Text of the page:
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Acceleration

Acceleration is defined as the rate of change of velocity. When the velocity of an object increases, it is called positive acceleration. When the velocity of an object decreases, it is termed as negative acceleration.

The studies of motion of freely falling objects and motion of objects on an inclined plane, Galileo concluded that the rate of change of velocity with time is a constant of motion for all objects in free fall.

On the other hand, the change in velocity with distance is not constant - it decreases with increasing distance of fall. This led to the concept of acceleration as the rate of change of velocity with time.

The average acceleration over a time interval is defined as the change of velocity divided by the time interval:
 
where are the instantaneous velocities or simply velocities at time t2 and t1. It is the average change of velocity per unit time. The SI unit of acceleration is ms-2.

On a plot of velocity versus time, the average acceleration is the slope of straight line connecting the points corresponding to . The average acceleration for velocity-time graph shown in the figure for different time intervals 0s-10s, 10s-18s and 18s-20s are:

Instantaneous acceleration is defined in the same way as the instantaneous velocity:


The acceleration at an instant is the slope of the tangent to the v-t curve at that instant. For the curve shown in figure. We can obtain acceleration at every instant of time. The resulting a-t curve is shown in figure. We see that the acceleration is non-uniform over the period 0s to 10s. It is zero between 10s and 18s and is constant with value -12 m s-2 between 18s and 20s. When the acceleration is uniform, obviously it equals the average acceleration over that period.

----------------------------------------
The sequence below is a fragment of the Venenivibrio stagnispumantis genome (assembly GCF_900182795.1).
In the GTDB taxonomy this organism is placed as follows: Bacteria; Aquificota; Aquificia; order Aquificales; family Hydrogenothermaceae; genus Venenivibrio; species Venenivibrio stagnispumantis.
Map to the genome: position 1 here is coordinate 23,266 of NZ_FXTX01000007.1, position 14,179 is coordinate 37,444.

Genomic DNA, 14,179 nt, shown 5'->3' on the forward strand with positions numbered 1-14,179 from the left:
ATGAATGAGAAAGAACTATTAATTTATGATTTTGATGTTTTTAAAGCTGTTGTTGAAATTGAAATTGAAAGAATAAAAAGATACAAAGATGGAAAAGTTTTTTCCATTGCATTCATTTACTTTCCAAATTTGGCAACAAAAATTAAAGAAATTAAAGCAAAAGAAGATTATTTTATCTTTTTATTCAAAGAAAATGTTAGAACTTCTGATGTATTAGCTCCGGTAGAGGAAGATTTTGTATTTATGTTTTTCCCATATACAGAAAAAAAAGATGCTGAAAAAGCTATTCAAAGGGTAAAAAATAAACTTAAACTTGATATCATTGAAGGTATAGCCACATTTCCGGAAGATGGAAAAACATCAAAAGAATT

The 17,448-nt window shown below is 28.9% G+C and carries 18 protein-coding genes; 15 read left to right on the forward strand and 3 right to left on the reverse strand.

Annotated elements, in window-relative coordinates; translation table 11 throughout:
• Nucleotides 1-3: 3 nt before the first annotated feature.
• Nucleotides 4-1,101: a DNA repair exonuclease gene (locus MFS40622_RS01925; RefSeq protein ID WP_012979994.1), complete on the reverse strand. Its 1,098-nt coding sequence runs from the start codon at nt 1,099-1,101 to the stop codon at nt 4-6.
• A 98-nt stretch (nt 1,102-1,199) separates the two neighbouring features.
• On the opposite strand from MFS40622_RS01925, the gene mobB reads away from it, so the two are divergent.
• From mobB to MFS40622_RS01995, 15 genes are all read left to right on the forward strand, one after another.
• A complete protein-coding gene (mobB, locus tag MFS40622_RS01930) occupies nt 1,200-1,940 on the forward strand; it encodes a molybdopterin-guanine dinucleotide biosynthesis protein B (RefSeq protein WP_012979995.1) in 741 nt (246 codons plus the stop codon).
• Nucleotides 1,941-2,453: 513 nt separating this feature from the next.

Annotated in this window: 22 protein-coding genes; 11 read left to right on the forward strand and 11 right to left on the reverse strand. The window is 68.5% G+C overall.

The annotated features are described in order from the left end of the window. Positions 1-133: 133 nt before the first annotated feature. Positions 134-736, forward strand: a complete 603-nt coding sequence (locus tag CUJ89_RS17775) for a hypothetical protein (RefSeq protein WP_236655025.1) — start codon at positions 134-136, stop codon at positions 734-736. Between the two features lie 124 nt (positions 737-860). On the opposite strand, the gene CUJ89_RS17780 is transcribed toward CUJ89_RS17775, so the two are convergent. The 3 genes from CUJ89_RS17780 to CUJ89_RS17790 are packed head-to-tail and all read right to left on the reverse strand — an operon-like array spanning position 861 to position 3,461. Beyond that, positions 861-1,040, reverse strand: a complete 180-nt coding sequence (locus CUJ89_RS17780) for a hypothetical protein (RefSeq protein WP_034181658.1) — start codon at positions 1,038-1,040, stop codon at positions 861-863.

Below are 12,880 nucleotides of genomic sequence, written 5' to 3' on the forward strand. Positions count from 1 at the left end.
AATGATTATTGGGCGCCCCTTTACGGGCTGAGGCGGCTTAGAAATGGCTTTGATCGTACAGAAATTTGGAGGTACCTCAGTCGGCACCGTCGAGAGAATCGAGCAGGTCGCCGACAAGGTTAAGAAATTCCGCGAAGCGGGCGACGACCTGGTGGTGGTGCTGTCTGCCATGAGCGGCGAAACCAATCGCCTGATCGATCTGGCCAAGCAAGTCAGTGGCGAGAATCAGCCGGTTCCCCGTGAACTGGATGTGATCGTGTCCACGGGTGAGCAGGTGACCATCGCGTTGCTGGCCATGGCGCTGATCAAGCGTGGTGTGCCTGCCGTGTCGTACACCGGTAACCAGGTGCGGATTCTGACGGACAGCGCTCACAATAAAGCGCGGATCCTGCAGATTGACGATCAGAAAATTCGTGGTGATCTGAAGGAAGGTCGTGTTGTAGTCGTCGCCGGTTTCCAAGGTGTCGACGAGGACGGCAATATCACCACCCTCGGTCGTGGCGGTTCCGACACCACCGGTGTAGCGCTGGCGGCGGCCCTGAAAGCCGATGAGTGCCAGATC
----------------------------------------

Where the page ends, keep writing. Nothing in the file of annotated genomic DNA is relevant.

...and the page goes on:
Since velocity is a quantity having both magnitude and direction, a change in velocity may involve either or both of these factors. Acceleration, therefore, may result from a change in speed (magnitude), a change in direction or a change in both.

Like velocity, acceleration can also be positive, negative or zero. Position-time graphs for motion with positive, negative and zero acceleration are shown in the given figures (a), (b) and (c), respectively.

Note that the graph curves upward for positive acceleration, downward for negative acceleration and it is straight line for zero acceleration.

If the velocity of an object is at ,
 
Hence we can write,
Let us see how velocity-time graph looks like for some simple cases. The given figure shows velocity-time graph for motion with constant acceleration for the following cases:
  1. An object is moving in positive direction with a positive acceleration, for example the motion of the car in the figure between t=0s and t=10s.
  2. An object is moving in positive direction with a negative acceleration, for example, motion of the car in the figure between t=18s to 20s.
  3. An object is moving in negative direction with a negative acceleration, for example the motion of a car moving from O in the figure in negative x-direction with increasing speed.
  4. An object is moving in positive direction till time t1, and then turns back with the same negative acceleration, for example the motion of a car from point O to point Q in Fig till time t1 with decreasing speed and turning back and moving with the same negative acceleration.
An interesting feature of a velocity-time graph for any moving object is that the area under the curve represents the displacement over a given time interval. Its velocity-time graph is as shown in the figure.

 Area under v-t curve equals displacement of the object over a given time interval.

The v-t curve is a straight line parallel to the time axis and the area under it between t=0 to t=T is the area of the rectangle of height u and base T. Therefore, area = u × T = uT which is the displacement in this time interval.

Note that the x-t, v-t and a-t graphs shown in several figures in this chapter have sharp kinks at some points implying that the functions are not differentiable at these points. In any realistic situation, the functions will be differentiable at all points and the graphs will be smooth.




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